Knoxville News-Sentinel, The (TN)
May 12, 1991

The life's work of a lost man lay on a table in the back of the Glenwood Sandwich Shop: pages of music, boxes of lyrics handwritten in pencil or with a fountain pen on sheets of notebook paper.

Some of the titles of the songs are familiar - "I Overlooked an Orchid, While Looking for a Rose," "I Wouldn't Change You If I Could," "Rainbow at Midnight" and "If Teardrops Were Pennies." Others, like "The Man in the Moon Cried Last Night," "My Imagination" and "I've Been Keeping Score," are not.!

In the upper left-hand corner are names - Carl Story, Don Gibson, Carl Butler - and others that are less famous. At the bottom of the pages is the name Arthur Q. Smith.

Those who remember Smith recall him as one of the most talented and affable songwriters they ever met. They also remember him as an alcoholic - a man who sold the bulk of his songs for $25 apiece, sometimes less, if he needed liquor bad enough.

Smith's son, James Pritchett, flips through photo albums filled with his father's lyrics. There's no telling how much money these songs made for other people, but it isn't the lost money that bothers Pritchett - it's other people taking credit for writing his father's songs.

Getting Smith some credit became the pet project of Knoxville writer Wayne Potter and legendary songwriter Harlan Howard. Howard's song "Be Careful Who You Love (Arthur's Song)," which is inspired by Smith's life, appears on Hank Williams Jr.'s latest album. Potter's feature story, in which he uncovers the (paradoxes of Smith's life and talks with Smith's family and friends, will appear in Country Music Magazine in the fall.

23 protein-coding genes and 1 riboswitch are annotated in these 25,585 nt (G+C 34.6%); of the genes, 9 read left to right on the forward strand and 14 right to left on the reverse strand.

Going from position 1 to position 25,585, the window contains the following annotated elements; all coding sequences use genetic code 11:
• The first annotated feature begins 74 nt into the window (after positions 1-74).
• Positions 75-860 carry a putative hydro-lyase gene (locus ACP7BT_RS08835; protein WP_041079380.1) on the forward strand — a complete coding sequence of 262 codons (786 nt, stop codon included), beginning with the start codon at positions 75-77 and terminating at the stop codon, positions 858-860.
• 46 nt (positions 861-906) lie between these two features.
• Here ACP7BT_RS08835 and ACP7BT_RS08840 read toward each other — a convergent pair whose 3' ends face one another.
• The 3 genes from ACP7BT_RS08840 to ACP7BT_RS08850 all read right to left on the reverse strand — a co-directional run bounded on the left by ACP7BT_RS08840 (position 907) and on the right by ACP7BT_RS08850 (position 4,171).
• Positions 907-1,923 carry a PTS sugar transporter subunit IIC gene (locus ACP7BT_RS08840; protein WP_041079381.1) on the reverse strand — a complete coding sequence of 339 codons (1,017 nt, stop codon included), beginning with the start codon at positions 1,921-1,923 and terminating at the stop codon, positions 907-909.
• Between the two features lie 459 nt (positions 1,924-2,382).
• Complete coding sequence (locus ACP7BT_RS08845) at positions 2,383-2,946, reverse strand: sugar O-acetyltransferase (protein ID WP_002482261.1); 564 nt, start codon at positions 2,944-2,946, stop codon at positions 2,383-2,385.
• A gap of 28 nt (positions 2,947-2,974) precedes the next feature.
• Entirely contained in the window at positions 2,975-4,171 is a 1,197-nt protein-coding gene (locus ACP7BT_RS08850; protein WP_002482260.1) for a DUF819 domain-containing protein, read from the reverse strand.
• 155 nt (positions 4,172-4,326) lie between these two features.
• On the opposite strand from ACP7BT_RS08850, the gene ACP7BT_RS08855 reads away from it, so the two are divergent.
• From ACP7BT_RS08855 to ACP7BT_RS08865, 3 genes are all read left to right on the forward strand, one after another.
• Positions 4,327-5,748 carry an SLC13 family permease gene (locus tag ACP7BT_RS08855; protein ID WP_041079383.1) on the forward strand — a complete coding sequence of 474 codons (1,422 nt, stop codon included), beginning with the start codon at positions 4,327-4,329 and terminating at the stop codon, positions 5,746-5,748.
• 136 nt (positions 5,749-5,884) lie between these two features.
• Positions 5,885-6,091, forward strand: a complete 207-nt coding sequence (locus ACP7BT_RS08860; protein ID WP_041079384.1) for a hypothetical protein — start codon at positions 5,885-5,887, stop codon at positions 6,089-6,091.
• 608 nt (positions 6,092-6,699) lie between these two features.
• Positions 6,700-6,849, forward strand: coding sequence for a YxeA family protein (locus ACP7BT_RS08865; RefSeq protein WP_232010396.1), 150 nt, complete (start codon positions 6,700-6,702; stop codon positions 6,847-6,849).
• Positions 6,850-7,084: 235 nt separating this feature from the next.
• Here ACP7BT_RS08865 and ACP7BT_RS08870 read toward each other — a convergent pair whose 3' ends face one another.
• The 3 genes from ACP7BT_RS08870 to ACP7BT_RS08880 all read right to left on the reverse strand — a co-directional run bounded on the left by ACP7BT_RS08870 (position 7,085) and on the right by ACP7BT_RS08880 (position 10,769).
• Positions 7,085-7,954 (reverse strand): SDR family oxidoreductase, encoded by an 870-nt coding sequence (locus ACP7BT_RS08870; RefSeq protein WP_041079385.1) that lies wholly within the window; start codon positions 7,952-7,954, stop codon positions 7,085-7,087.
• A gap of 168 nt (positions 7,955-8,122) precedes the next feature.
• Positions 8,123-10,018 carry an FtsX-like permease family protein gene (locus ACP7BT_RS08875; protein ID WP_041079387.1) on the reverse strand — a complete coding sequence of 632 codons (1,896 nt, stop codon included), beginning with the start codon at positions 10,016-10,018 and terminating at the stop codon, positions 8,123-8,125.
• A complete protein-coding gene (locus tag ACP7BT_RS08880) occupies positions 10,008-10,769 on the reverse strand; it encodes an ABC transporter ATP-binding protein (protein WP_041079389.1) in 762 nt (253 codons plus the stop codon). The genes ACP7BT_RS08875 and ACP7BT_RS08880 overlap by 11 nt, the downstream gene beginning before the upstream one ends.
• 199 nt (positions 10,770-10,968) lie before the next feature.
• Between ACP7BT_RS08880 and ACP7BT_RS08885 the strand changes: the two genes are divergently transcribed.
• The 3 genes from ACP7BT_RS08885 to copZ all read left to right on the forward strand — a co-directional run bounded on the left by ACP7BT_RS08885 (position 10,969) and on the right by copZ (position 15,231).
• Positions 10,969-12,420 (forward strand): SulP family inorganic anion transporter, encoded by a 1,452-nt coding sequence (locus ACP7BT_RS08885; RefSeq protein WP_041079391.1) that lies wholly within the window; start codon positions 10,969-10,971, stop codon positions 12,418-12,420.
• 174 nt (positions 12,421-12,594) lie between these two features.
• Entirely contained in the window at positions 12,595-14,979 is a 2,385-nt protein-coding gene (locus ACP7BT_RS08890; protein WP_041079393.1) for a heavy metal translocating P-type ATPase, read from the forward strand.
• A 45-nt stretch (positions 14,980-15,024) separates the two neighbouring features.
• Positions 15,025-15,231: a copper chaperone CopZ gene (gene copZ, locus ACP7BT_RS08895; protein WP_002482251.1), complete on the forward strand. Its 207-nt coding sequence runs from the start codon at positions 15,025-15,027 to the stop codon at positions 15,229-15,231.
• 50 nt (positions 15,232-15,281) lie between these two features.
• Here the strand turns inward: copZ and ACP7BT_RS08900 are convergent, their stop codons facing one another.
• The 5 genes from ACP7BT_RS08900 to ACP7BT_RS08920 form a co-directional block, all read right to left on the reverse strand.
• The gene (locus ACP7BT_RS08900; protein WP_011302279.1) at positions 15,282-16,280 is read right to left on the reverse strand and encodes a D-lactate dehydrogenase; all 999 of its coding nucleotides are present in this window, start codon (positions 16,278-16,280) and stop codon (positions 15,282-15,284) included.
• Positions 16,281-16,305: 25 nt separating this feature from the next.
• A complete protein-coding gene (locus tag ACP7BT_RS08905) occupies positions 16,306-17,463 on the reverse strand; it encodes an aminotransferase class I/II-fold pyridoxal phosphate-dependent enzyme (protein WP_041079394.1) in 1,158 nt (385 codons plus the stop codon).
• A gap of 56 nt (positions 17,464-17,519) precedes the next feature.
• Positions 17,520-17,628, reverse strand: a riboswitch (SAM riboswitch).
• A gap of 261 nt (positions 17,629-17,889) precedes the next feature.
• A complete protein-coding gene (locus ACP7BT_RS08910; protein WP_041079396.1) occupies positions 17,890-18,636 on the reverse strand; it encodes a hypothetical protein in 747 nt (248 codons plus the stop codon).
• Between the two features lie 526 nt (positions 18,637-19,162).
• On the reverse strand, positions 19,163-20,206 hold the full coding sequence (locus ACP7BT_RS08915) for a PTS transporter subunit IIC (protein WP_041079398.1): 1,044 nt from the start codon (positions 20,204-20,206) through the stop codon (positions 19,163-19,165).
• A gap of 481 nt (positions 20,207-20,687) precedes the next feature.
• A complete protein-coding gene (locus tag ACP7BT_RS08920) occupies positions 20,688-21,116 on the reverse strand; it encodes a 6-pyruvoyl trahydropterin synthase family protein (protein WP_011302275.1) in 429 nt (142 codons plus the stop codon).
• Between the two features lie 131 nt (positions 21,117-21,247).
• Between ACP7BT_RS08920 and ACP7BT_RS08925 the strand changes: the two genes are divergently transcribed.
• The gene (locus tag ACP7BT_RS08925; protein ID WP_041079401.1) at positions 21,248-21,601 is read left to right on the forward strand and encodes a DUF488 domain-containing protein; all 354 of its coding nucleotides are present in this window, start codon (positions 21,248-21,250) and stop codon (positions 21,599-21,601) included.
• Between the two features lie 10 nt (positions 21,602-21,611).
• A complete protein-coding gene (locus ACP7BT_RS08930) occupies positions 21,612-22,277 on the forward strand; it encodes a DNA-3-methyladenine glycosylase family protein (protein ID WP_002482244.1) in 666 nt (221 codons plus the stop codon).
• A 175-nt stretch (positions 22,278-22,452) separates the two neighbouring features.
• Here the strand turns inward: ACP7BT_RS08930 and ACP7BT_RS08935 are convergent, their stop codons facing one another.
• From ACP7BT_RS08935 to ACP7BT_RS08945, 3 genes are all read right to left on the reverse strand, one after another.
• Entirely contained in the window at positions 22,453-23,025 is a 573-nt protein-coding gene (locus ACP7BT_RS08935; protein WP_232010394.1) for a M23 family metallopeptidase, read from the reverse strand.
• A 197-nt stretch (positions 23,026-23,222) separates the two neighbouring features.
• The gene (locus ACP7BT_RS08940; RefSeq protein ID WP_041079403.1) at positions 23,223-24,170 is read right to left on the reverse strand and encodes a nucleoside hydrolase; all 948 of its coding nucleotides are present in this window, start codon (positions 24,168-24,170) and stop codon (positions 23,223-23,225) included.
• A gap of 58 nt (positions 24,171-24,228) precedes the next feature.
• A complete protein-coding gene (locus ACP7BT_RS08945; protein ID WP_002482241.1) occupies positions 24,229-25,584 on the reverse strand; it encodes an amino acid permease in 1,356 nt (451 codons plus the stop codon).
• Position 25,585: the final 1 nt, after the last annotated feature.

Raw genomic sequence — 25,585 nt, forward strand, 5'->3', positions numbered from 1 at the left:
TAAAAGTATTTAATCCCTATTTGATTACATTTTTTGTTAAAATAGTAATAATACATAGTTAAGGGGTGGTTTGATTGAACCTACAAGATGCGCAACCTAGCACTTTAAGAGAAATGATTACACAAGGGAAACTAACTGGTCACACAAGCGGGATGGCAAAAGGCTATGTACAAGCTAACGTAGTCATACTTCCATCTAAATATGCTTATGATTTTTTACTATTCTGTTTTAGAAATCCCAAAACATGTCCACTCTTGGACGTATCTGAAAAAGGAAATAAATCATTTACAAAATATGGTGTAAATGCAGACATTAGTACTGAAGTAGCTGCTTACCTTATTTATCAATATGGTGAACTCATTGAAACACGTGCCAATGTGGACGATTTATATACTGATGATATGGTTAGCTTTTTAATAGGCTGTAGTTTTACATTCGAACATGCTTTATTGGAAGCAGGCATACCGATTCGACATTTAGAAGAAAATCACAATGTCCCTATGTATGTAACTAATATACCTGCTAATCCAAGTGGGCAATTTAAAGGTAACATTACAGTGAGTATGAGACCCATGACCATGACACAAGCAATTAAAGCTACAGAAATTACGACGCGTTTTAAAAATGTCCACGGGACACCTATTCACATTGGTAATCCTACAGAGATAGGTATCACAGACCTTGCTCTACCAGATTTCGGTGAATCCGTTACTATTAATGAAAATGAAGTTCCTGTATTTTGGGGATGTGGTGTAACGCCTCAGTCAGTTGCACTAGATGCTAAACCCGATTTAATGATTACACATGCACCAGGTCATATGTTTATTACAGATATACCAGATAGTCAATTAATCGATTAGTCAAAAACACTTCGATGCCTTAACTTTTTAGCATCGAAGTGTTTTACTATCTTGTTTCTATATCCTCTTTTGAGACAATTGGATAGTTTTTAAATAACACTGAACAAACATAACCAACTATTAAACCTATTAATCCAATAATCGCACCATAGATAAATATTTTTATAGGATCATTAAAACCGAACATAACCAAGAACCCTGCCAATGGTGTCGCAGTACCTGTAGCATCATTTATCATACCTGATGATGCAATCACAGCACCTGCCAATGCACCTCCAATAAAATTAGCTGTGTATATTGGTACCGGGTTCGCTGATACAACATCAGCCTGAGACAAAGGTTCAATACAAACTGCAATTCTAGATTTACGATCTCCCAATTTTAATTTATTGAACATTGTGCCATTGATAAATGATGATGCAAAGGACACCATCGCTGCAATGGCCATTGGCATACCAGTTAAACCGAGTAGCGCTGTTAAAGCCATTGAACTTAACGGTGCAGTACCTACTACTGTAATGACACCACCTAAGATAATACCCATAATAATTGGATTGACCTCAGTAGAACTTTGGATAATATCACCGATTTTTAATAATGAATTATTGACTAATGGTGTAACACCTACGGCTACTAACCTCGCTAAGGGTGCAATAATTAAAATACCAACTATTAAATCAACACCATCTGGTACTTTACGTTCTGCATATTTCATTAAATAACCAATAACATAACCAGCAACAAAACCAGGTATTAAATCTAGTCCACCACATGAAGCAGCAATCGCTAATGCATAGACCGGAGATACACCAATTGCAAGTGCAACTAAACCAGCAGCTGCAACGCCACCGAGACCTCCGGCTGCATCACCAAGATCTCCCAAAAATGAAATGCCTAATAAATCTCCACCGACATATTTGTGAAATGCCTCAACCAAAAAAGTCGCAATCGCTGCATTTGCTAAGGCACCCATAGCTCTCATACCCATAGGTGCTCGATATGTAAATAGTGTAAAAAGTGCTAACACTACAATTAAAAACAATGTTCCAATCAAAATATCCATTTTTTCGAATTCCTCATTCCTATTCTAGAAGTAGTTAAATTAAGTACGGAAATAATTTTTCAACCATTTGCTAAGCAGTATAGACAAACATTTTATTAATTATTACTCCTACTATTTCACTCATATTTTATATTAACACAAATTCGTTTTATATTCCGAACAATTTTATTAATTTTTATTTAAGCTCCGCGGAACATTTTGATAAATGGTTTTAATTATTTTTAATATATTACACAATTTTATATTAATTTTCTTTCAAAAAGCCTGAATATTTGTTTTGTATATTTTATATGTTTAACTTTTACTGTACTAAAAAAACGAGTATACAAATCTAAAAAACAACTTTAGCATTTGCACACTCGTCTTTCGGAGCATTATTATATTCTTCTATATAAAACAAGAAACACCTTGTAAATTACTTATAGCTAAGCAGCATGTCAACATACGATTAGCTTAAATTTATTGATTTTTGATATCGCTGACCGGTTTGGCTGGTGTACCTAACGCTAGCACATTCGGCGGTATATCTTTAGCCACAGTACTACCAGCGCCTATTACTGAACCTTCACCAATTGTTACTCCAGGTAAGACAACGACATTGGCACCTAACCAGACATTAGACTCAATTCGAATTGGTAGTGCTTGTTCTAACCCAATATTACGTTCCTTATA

Howard says that Chet Atkins first told him about Smith in the early '60s.+Howard was skeptical, but later talked with Bill Monroe who said Smith was .indeed a great songwriter and that he had bought four songs from Smith.

"I failed to understand how anyone could sell a song," says Howard. "I can't imagine not having my name on a song and hearing it on the radio . . . You shouldn't go through life being that unappreciated or unrespected."

Smith was a complicated man.

Born James Arthur Pritchett, he was raised in Harlan, Ky., where he became an accomplished musician and songwriter. He came to Knoxville in the late '30s where he got a job on the WNOX radio program "The Midday Merry-Go-Round." He!took his stepfather's name, Smith, as a stage name. "Merry-Go-Round" host Lowell Blanchard added the "Q" when another Arthur Smith (of "Guitar Boogie" fame) became popular in the 1940s.

By that time, Smith was well known for selling his songs for money to buy liquor. In fact, Smith sold half-interest in a stack of songs to the owners of the Three Feathers Bar and Grill, where Smith drank and pitched tunes to other


Lyrics would be written on scraps of paper. If Smith were near a bank when a song hit him, he would duck in and write the song on a deposit slip.

Sometimes Smith's wife, Lillian, would hear Smith tapping out tunes for new songs with spoons on the bedroom dresser.

Smith took a job as a staff songwriter for King Records in Cincinnati. It didn't last. He moved on to a radio job in Memphis. There, he met Hank Williams who had recorded Smith's song "Wedding Bells," which Smith had sold to fellow "Midday Merry-Go-Round" performer Claude Boone.

Smith took a job as Williams' business manager - booking shows and getting the group to performances on time. It didn't last. Williams and Smith were fast friends, but they were both alcoholics. Williams' wife, Audrey, fired Smith and Williams' band after one incident when they were drunk and missed a show.